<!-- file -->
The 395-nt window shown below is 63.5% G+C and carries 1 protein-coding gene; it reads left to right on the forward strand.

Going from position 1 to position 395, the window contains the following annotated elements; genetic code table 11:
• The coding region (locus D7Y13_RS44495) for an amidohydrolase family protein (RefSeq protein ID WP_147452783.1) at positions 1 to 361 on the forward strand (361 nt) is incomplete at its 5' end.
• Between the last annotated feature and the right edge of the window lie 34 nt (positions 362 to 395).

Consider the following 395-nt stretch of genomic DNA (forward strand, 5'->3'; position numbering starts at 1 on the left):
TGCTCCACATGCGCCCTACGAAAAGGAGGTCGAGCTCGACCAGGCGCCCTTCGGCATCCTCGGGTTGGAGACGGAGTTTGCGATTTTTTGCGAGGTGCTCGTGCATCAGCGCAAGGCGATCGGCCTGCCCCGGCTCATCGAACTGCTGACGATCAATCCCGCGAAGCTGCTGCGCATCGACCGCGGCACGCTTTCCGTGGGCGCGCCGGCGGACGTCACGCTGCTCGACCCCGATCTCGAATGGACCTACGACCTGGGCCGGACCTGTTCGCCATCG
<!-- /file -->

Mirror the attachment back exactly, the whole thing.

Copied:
The 395-nt window shown below is 63.5% G+C and carries 1 protein-coding gene; it reads left to right on the forward strand.

Going from position 1 to position 395, the window contains the following annotated elements; genetic code table 11:
• The coding region (locus D7Y13_RS44495) for an amidohydrolase family protein (RefSeq protein ID WP_147452783.1) at positions 1 to 361 on the forward strand (361 nt) is incomplete at its 5' end.
• Between the last annotated feature and the right edge of the window lie 34 nt (positions 362 to 395).

Consider the following 395-nt stretch of genomic DNA (forward strand, 5'->3'; position numbering starts at 1 on the left):
TGCTCCACATGCGCCCTACGAAAAGGAGGTCGAGCTCGACCAGGCGCCCTTCGGCATCCTCGGGTTGGAGACGGAGTTTGCGATTTTTTGCGAGGTGCTCGTGCATCAGCGCAAGGCGATCGGCCTGCCCCGGCTCATCGAACTGCTGACGATCAATCCCGCGAAGCTGCTGCGCATCGACCGCGGCACGCTTTCCGTGGGCGCGCCGGCGGACGTCACGCTGCTCGACCCCGATCTCGAATGGACCTACGACCTGGGCCGGACCTGTTCGCCATCG